Many liquids, such as alcohol, ether, and bisulphide of carbon, do not solidify even at the lowest known temperature. Pure water solidifies at zero; salt water at – 2.5o, olive and rape oils at -6°; linseed and nut oils at -27°.

Water presents the remarkable phenomenon, that when it solidifies and forms ice its volume undergoes a material increase. In speaking of the maximum density of water we have already seen that, on cooling, it expands from 4 degrees to zero; it further expands on the moment of solidifying, or contracts on melting, by about 10 per cent. One volume of ice at oo gives O'908 of water at o', or I volume of water at oo gives 1.102 of ice at the same temperature.

The increase of volume in the formation of ice is accompanied by an expansive force which sometimes produces powerful mechanical effects, of which the bursting of water pipes and the breaking of jugs containing water are familiar examples. The splitting of stones, rocks, and the swelling up of moist ground during frost, are caused by the fact that water penetrates into the pores and there becomes frozen.

The expansive force of ice was strikingly shown by some experi

ments of Major Williams in Canada. Having quite filled a 13inch iron bomb-shell with water, he firmly closed the touch-hole with an iron plug weighing 3 pounds, and exposed it in this state to the frost. After some time the iron plug was forced out with a loud explosion, and thrown to a distance of 415 feet, and a cylinder of ice 8 inches long issued from the opening.

From the expansion which water undergoes in freezing, it is clear that ice must be less dense than water; and this in fact is the case, for ice floats on the surface of water. In the polar seas, where the temperature is always very low, masses of floating ice are met with which are called ice-fields. They rise out of the sea to a height of 4 or 5 yards, and are immersed to a depth of 7 or 8 yards, and they frequently extend over 40 miles. True mountains of ice, or icebergs, are found floating on those seas ; they have not the same extent, but attain very great heights.

Cast-iron, bismuth, and antimony expand on solidifying like water, and can thus be used for casting ; but gold, silver, and copper contract, and hence coins of these metals cannot be cast, but must be stamped with a die.

223. Crystallisation.—When bodies pass slowly from the liquid to the solid state their molecules, instead of becoming grouped in a confused manner, generally acquire a regular order and arrangement, in virtue of which these bodies assume the geometrical shapes of cubes, pyramids, and prisms, etc., which are perfectly definite, and are known as crystals. Flakes of snow, when looked at under the microscope, ice in the process of formation, sugar candy, rock crystal, alum, common salt, and many other substances afford well-known instances of crystallisation.

Two methods are in use for crystallising substances; the dry way and the moist way. By the first method bodies are melted by heat, and then allowed to cool slowly. The vessel in which the

operation is performed becomes lined with crystals, which are made * apparent by inverting the vessel and pouring out the excess of

liquid before the whole of it is melted. Sulphur, bismuth, and many other metals are thus easily crystallised. The second method consists in dissolving in hot water the substance to be crystallised, and then allowing it to cool slowly. The body is then deposited on the sides of vessels in crystals which are larger and better shaped the more slowly the crystallisation is effected. In this manner sugar candy and salts are crystallised.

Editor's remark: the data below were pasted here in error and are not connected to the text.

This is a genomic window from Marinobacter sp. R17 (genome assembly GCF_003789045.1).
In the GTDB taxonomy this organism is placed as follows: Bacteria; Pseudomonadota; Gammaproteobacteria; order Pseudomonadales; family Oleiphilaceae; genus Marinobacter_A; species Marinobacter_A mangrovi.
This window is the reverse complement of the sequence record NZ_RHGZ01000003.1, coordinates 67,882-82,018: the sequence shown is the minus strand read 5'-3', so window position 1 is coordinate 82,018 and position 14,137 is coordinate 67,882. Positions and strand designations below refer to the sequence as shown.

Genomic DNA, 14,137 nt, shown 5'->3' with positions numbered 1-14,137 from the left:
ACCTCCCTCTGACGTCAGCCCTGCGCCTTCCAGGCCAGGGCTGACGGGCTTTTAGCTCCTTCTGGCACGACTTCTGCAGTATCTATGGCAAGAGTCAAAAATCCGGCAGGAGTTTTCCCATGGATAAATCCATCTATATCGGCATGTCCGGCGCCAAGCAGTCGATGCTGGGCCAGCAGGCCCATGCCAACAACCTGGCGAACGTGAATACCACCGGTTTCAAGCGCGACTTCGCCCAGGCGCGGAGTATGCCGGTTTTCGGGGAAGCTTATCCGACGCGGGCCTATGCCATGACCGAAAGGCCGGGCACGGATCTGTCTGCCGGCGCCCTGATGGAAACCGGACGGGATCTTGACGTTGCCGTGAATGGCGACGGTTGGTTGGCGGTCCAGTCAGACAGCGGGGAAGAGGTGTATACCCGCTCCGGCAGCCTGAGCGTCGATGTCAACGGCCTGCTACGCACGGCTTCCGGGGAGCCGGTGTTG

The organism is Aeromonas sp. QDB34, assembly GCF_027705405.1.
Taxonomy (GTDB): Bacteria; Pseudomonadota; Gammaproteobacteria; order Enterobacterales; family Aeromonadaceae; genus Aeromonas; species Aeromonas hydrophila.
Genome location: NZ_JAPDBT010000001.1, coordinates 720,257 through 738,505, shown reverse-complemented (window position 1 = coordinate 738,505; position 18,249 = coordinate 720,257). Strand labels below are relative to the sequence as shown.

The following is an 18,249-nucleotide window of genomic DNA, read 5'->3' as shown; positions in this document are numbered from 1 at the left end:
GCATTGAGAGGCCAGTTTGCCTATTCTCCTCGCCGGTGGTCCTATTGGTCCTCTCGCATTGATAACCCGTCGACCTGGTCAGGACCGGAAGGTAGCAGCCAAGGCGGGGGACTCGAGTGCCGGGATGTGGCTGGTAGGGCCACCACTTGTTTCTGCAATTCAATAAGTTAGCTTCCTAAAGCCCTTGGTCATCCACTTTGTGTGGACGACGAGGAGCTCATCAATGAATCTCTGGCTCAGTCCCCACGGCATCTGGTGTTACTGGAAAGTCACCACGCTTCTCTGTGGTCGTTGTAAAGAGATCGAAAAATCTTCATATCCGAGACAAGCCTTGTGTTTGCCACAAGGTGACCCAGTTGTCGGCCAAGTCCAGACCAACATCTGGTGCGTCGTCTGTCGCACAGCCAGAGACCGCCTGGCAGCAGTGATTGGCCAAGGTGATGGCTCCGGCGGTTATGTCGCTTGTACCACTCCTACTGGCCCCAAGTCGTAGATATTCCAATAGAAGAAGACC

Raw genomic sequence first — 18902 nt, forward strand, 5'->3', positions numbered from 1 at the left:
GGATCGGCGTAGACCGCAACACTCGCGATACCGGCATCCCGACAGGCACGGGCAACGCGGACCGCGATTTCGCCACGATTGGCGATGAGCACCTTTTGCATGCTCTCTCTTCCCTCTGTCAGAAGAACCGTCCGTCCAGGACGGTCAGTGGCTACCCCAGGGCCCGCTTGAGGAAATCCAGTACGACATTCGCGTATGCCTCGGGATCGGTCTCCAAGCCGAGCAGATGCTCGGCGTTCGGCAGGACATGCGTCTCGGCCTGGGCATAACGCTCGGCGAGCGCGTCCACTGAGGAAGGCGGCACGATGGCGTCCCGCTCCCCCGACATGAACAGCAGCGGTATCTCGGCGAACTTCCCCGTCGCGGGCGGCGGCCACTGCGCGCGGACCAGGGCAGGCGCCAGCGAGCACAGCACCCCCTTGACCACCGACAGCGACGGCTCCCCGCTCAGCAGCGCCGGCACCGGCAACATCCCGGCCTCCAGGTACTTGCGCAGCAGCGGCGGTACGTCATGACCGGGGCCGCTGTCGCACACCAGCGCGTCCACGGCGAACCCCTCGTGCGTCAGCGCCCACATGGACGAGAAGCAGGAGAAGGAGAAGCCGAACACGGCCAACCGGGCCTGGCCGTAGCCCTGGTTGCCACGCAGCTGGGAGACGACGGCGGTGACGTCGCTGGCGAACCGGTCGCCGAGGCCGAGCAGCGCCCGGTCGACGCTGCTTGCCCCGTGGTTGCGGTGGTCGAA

224. Solution.—A body is said to dissolve when it becomes liquid in consequence of an affinity between its molecules and

those of a liquid. Gum arabic, sugar, and most salts dissolve in water.

During solution, as well as during fusion, a certain quantity of heat always becomes latent, and hence it is that the solution of a substance usually produces a diminution of temperature. In certain cases, however, instead of the temperature being lowered, it actually rises, as when caustic potass is dissolved in water. This depends upon the fact that two simultaneous and contrary phenomena are produced. The first is the passage from the solid to the liquid condition, which always lowers the temperature. The second is the chemical combination of the body dissolved with the liquid, and which, as in the case of all chemical combinations, produces an increase of temperature. Consequently, as the one or the other of these effects predominates, or as they are equal, the temperature either rises, or sinks, or remains constant.

225. Freezing mixtures.—The absorption of heat in the passage of bodies from the solid to the liquid state has been used to produce artificial cold. This is effected by mixing together bodies which have an affinity for each other, and of which one at least is solid, such as water and a salt, ice and a salt, or an acid and a salt. Chemical affinity accelerates the fusion, the portion which melts robs the rest of the mixture of a large quantity of sensible heat, which thus becomes latent. In many cases a very considerable diminution of temperature is produced.

If the substances taken be themselves first previously cooled down, a still more considerable diminution of temperature is occasioned.

Freezing mixtures are frequently used in chemistry, in physics, and in domestic economy. The portable ice-making machines which have come into use during the last few years, consist of a cylindri. cal metallic vessel divided into four concentric compartments. In the central one is placed the water to be frozen; in the next there is the freezing mixture, which usually consists of sulphate of sodium and hydrochloric acid; 6 pounds of the former and 5 of the latter will make 5 to 6 pounds of ice in an hour. The third compartment also contains water, and the outside one contains some badly conducting substance, such as cotton, to prevent the influence of the external temperature. The best effect is obtained when pretty large quantities, 2 or 3 pounds, of the mixture are used, and when they are intimately mixed. It is also advantageous to use the machines for a series of successive operations.